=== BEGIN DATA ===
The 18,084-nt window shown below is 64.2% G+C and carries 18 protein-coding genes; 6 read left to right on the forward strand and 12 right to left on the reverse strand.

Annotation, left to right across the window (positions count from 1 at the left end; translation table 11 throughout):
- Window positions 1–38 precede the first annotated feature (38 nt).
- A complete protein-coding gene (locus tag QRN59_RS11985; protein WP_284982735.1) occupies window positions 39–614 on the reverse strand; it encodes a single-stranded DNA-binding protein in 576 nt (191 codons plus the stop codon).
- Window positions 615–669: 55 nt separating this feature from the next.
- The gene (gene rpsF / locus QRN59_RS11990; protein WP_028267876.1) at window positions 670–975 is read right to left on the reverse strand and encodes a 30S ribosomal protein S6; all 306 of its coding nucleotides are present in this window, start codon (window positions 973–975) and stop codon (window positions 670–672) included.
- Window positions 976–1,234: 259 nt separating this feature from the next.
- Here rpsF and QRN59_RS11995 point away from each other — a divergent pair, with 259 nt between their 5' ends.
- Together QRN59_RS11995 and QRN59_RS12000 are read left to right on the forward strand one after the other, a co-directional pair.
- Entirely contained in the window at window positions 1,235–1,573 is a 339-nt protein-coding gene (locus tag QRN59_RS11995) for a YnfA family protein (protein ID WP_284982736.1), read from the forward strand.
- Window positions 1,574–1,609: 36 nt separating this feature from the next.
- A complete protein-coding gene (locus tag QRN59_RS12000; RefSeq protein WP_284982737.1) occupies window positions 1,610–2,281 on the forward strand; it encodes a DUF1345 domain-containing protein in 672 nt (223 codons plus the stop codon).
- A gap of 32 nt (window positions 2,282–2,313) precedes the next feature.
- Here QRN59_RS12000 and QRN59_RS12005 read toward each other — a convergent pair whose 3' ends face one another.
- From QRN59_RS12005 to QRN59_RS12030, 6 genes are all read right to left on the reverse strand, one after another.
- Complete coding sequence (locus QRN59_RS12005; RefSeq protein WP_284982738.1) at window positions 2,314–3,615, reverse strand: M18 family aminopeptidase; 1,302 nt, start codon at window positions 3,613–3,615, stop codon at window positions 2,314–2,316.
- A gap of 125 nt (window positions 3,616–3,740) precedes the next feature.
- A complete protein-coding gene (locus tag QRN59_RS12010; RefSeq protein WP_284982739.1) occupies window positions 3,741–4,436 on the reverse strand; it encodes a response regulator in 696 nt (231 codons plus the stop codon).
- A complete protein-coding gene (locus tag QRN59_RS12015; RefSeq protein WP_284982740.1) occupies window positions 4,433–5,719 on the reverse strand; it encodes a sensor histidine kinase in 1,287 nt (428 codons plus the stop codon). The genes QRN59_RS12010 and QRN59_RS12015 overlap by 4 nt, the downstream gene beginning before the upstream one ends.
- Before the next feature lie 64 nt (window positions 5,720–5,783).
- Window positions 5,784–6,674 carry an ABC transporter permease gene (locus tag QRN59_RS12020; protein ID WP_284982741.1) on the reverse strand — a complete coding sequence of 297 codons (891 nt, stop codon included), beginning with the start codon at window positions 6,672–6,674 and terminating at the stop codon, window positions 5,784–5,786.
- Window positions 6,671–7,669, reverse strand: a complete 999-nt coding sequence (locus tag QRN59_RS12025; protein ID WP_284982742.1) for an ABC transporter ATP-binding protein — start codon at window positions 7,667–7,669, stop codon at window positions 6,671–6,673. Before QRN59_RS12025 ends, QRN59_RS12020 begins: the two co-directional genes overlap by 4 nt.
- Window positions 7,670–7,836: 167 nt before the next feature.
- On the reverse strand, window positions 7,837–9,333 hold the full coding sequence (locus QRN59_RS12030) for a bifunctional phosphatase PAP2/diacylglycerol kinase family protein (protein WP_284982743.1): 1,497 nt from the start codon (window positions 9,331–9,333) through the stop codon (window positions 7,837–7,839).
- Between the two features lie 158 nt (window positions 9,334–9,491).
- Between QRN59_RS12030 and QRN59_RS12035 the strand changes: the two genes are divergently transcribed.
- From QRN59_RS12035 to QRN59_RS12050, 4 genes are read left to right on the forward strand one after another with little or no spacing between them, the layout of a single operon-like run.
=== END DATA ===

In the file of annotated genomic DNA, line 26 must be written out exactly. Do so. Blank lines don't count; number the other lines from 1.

- Between QRN59_RS12030 and QRN59_RS12035 the strand changes: the two genes are divergently transcribed.